Dec. 20, 2023

Business As Usual? Firm Activity Compared to Pre-Covid Levels and Implications for Monetary Policy

Zach Edwards and Daniel Weitz

As we enter 2024, an important question facing policymakers is whether the constellation of economic indicators has returned close enough to "normal" levels to merit a reconsideration of the monetary policy stance.

We explored these issues in the most recent CFO Survey by asking financial leaders nationwide how they expect their firm to perform relative to pre-pandemic levels across several key metrics. We find that, on average, firms' price and revenue growth rates are expected to remain somewhat higher than their pre-pandemic levels, though expectations for these measures have declined markedly from their post-pandemic peaks.

We also asked firms for their debt maturity profile, the proportion of maturing debt they plan to roll over and expected borrowing costs, to better understand the potential impact of increased interest rates. We find that most firms will have some debt mature by 2025 and most debt will mature by 2027. In each year through 2027, about half of firms with outstanding debt coming due plan to roll over some portion of their maturing debt. Most of these firms expect an increase in their borrowing costs. This suggests that the persistence of current interest rate levels may prove to be an economic headwind.

Firm Expectations Have Normalized Somewhat but Remain at or Above Pre-Pandemic Levels

During the COVID-19 pandemic, supply chain disruptions led to the scarcity of many goods while the subsequent economic reopening witnessed a release of pent-up demand. At the same time, labor became scarcer across many industries.

The result of these pressures was larger than normal increases in firms' unit costs, increases in the prices that firms charged for goods and services (and by extension, higher nominal revenues), and higher wages to attract workers. Firms' expectations for current-year growth in these variables peaked between 2021 and 2022 before gradually moderating. (See chart below.)

To better understand how business activity compares to pre-pandemic levels, The CFO Survey asked firms to compare their 2024 expected annual growth in revenue, prices, and employment to growth rates prior to the COVID-19 pandemic. The next graph shows that nearly 60 percent of respondents expect the percent change in prices to be higher than pre-pandemic growth, while 43 percent think (nominal) revenue growth will be higher and close to 40 percent expect employment growth to be higher. These results suggest that the pandemic-era pressures are expected to continue influencing key firm indicators into 2024 and additional time may be required for them to return to pre-pandemic levels.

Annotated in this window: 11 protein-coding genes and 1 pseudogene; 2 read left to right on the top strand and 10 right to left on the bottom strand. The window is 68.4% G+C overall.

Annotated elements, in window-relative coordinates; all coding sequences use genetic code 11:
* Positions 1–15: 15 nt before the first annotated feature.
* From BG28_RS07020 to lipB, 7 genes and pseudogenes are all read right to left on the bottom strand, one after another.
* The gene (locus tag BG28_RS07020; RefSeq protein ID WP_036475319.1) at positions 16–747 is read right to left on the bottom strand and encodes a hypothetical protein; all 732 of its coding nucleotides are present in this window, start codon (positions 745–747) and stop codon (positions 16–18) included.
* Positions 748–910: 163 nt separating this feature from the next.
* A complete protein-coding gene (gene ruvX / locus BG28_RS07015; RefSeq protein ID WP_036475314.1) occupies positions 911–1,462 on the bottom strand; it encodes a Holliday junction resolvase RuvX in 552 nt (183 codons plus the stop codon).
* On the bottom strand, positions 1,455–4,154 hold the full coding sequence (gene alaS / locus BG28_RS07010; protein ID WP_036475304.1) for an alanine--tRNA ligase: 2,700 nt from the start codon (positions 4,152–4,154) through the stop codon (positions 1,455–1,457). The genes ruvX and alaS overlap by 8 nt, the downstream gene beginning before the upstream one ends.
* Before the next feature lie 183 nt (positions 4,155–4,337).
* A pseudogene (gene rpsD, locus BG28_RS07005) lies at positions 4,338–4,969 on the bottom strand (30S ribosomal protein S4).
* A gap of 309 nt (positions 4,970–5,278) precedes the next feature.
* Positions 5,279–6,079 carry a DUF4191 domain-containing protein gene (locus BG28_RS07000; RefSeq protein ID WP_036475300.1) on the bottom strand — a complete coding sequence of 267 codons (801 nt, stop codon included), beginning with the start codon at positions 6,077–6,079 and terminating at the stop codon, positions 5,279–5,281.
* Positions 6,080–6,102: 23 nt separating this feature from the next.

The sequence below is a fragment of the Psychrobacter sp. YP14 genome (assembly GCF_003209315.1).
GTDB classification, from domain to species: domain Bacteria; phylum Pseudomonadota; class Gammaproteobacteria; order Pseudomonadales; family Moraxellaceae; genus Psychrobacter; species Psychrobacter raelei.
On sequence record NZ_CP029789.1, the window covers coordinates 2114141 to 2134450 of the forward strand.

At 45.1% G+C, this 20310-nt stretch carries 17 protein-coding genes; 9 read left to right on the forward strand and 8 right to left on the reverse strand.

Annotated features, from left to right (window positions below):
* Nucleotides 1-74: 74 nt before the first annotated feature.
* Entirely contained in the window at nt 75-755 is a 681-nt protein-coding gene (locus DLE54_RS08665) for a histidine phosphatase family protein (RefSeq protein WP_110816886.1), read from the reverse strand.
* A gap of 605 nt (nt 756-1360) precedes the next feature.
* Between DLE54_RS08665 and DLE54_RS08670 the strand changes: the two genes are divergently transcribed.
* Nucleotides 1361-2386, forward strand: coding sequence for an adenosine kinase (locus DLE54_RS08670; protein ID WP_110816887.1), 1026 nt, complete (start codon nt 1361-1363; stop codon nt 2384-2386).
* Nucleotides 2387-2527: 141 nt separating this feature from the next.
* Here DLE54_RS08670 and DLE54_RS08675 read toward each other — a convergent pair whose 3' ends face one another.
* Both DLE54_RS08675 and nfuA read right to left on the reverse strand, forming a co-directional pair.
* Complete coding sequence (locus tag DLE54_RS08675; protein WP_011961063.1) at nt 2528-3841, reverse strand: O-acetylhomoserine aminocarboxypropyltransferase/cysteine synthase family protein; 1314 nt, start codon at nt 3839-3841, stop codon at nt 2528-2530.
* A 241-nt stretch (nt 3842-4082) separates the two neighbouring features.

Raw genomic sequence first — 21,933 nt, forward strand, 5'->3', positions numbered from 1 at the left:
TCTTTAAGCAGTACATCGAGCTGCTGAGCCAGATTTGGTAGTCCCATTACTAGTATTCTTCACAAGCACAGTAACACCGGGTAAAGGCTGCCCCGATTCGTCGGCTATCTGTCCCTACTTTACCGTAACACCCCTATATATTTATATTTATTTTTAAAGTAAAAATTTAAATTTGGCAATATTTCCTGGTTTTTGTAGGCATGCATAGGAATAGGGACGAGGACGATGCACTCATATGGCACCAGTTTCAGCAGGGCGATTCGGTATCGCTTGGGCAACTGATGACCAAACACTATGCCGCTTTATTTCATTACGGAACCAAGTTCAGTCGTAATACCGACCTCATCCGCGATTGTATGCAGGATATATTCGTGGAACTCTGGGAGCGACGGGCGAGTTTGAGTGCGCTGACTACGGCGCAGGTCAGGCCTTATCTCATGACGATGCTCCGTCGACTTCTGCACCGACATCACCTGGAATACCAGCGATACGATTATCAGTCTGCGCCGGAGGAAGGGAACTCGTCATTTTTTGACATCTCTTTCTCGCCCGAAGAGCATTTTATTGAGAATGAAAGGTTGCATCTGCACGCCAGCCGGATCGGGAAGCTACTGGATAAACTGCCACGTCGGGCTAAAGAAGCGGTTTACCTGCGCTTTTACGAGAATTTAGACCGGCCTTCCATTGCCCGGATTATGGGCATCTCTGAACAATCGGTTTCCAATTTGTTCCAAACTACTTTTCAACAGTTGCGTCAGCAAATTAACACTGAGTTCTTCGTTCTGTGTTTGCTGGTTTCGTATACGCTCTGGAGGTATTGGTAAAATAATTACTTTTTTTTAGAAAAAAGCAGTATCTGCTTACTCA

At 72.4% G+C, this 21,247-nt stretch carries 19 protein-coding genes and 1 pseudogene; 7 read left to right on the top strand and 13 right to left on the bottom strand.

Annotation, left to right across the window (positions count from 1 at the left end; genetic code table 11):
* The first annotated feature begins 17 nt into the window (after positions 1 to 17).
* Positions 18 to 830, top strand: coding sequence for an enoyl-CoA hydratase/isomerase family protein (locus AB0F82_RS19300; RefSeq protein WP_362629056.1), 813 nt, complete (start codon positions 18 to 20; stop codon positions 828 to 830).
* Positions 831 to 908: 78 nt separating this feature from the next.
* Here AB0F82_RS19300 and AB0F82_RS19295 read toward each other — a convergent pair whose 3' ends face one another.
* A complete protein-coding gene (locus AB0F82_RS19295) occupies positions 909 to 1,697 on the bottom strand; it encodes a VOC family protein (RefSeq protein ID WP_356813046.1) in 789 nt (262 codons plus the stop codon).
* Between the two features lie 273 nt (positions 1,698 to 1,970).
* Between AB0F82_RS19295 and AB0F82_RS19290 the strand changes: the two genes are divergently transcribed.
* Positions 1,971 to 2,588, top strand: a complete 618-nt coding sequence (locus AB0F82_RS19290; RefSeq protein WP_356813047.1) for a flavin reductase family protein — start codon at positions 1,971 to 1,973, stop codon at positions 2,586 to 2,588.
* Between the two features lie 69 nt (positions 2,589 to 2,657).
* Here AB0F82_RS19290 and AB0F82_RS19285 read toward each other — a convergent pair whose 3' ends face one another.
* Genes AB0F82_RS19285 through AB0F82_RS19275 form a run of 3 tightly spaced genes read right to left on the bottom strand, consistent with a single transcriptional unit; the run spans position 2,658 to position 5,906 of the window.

With respect to wage bills, firms reported the annual percent compensation increases they provided — or will provide — for the most recent compensation round. On average, the compensation increases are lower than those reported in last year's fourth quarter CFO Survey, though, like other key metrics, they remain elevated. Last year, on average, firms offered a 5.9 percent compensation increase, well above the 4.5 percent increase that they considered normal. This quarter, businesses, on average, offered annual compensation increases of 4.6 percent. While this is still above the 4.2 percent that firms this quarter reported as normal, it marks a notable decrease from last year and a step closer to pre-pandemic norms.

Is There Evidence that Policy Will Cause Further Tightening?

In Q3 2023, we asked firms whether the current policy rate, absent any changes, would impact their future spending decisions and found that it would for some firms. This quarter, we asked businesses about their outstanding debt and the expected impact of maturing debt in a higher interest rate environment.

Seventy percent of respondents had existing debt. This share was notably higher among larger firms (>500 employees) relative to smaller firms. (See chart below.)

Among firms that have debt, on average, about one-third of current outstanding debt will come due by the end of 2025, and about half of the firms with maturing debt plan to roll over some or all it. Most of these firms also reported expecting higher interest costs. In all, this suggests that the effects of recent rate increases have not yet fully materialized.


The Q4 CFO Survey suggests that for many firms, expectations for key indicators have returned closer to "normal" levels that prevailed prior to the COVID-19 pandemic. The CFO Survey suggests that additional progress is required to fully return growth in revenue, prices, employment, unit costs, and wages to their pre-pandemic trends. The length of time that this will take is uncertain, though evidence from The CFO Survey suggests the persistence of high interest rates may over time weigh on economic activity.

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